Expelled: A Review

I recently had the chance to see the new documentary “Expelled” starring Ben Stein. One of my great friends here works for the film’s marketing company, so I attended a screening of the film and heard Stein talk about his latest venture. While the film is well done, in Michael Moore style, it unfortunately misleads the public about the nature of science, and the true ambitions of the Intelligence Design movement. A film about intelligent design is not that intelligent (Don’t tell my friend Rick — I understand that a man has to get paid).

Though he is a fan of causes more conservative than me, I like Ben Stein a great deal. In in a funny set of coincidences, I have encountered him several times in my life beginning with a chance encounter on an elevator with my parents, then later at a hotel, and now at this screening. He is a person of great personality, dry humor, and a genuinely nice guy. His consertive leanings also are moderate and fair, and I do not find him to be radical in his claims in most cases. But something changed with this film. I’m not sure what inspired him, but the film is anything but fair.

The documentary has an air of fairness about it, interviewing scientists like Richard Dawkins and atheists such as Christopher Hitchens. The comments that Hitchens makes about the God of the Hebrews and Christians are disturbing, I will admit. And I also do not doubt that some scientists who have posed the questions of meaning and intelligence have been ignored, demoted or terminated — but my hunch is that there is more to it than the film indicates. Questions of meaning and purpose are not scientific questions. They are theological and philosophical ones, and scientists who delve into these areas under the guise of science probably deserve to be demoted or penalized in some way. It is fair for a scientist to pose these questions, but as religion or philosophy, and not as science.

I found the film most compelling when it raised new questions about natural selection and the new challenges that genetics brings to neo-Darwinism. I have no background to understand whether these claims are true, but I certainly can understand how genetics research could open up questions of intelligence. This is where the documentary is strongest, but unfortunately it is where it spends the least time. The film seems more intent on “rallying the troops” to believe that science has aligned itself with atheists and racists rather than to present much science at all. The film is not fair to the scientific community at all, and particularly to those Christians who are scientists and find that their field has expanded their faith and not diminished it. Furthermore, most Christian scientists do not question the basic tenants of evolution of species – it is as well established as that the earth is round and that gravity exists. One can still believe that God created the universe through purpose AND through chance, and hundreds of years of Christian tradition affirm this belief.

The part of the film I found most disturbing is its linkage of Darwinism to the Holocaust. While there may be some reference to Darwin in Hitler’s writings, this was not the cause of the Holocaust. In fact, it can be argued that Christianity itself was more responsible because most Nazis claimed to be Christians who were going to eliminate the enemies of Christ. It is an outrage to claim that scientists whose research lead them to evolution are responsible for the mass killing of millions of Jews, homosexuals and gypsies.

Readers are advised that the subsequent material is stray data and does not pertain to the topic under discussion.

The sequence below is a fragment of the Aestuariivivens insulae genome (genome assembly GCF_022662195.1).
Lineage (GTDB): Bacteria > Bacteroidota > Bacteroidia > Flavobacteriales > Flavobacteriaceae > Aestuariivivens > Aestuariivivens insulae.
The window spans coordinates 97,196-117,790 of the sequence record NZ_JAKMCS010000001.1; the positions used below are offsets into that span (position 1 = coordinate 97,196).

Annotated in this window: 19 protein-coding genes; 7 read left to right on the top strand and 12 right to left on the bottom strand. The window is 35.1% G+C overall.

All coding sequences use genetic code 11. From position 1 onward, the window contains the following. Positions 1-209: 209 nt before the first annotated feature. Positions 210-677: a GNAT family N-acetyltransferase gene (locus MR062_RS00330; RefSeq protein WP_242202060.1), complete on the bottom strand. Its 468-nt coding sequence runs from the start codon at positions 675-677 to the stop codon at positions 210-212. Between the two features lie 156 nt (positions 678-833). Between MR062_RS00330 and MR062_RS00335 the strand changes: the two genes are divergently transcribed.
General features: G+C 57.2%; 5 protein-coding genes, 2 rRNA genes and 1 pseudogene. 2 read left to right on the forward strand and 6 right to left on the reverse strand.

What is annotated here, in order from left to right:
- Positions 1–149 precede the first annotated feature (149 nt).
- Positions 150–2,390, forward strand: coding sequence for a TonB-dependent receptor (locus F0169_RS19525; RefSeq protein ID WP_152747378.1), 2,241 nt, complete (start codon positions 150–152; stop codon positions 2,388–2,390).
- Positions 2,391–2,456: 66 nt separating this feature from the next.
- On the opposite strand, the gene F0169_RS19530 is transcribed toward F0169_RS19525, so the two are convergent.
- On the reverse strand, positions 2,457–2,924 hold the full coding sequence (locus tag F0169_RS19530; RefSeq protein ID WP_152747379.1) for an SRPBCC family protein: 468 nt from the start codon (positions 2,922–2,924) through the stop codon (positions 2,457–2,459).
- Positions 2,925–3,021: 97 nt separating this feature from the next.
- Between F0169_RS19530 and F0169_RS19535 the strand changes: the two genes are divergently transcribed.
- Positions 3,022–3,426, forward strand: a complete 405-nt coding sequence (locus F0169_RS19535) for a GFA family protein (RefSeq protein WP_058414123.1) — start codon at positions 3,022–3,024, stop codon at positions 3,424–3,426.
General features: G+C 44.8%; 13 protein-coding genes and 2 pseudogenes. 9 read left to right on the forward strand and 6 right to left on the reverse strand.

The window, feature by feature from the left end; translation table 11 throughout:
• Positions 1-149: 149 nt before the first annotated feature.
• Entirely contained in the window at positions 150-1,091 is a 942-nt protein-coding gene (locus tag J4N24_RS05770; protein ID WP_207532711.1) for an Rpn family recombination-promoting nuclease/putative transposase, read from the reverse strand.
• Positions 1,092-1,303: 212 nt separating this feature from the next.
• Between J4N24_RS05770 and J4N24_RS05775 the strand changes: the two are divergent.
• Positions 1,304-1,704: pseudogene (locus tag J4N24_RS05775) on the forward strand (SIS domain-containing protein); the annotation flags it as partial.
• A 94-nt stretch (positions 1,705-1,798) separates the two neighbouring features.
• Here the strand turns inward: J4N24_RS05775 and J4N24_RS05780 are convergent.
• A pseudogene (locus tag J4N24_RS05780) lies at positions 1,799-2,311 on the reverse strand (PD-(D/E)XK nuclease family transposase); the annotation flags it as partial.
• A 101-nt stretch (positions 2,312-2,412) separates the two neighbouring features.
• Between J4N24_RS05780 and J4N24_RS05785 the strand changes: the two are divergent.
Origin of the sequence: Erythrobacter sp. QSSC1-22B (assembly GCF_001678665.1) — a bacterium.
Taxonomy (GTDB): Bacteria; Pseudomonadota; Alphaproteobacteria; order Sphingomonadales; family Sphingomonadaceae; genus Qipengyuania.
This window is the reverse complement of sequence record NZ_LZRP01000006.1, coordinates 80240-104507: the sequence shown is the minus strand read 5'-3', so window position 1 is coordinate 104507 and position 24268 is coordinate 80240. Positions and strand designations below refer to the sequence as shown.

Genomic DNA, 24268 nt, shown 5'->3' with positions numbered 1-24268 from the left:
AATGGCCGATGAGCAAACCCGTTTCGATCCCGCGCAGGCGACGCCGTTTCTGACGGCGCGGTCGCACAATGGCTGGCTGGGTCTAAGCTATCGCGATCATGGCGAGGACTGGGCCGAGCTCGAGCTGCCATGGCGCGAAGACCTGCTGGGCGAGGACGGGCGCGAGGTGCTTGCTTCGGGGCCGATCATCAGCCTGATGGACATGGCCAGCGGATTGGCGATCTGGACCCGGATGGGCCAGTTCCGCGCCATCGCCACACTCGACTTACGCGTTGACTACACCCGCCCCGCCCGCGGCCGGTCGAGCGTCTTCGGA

The film’s true colors become evident in the end: Ronald Reagan declares freedom from the Brandenberg Gate, we see the Lincoln Memorial, and the Statute of Liberty, and we are once again transported back to Reagan Utopia. That the film aims to motivate the family and faith groups, along with conservatives who like to believe that all the world has targeted them, then becomes evident. We are led to believe that this issue is about free speech and the right of ID scientists to write and speak freely without penalty. I thought I was hearing the ACLU, but no … it was Ben Stein.

It’s hard not to believe the critics of ID who allege that this really is an attempt by “creationists” to get religious teaching into the classroom through the backdoor of supposed science. Just look at the film’s marketing strategy … to evangelical and fundamentalist churches … and you will see the naked truth about ID. You won’t see any marketing plan to the scientific community because there is little or no science in the movie.

The documentary is likely to do well at the box office, but it is unfortunate (except for my friend Rick who will get paid) because the film is misleading. It is possible to be a Christian, affirm that God created the world, and to believe that species have evolved, and some even by chance. One can believe this, affirm free speech, and refrain from mass genocide. God does not “design” by human standards, and His intelligence is not limited to human intelligence.

I wish Ben Stein had mentioned that to us. Maybe he should go back to teaching Bueller.

2 Responses to “Expelled: A Review”
  1. Anonymous says:

    You probably mean PZ Myers, not Hitchens.

  2. patrick says:

    just saw Expelled… Ben Stein’s goal in making Expelled (i gather) is to promote free thought, especially more thinking about motivations that drive American academia and a lot of other behind-the-scenes worldview that we tend to take for granted.

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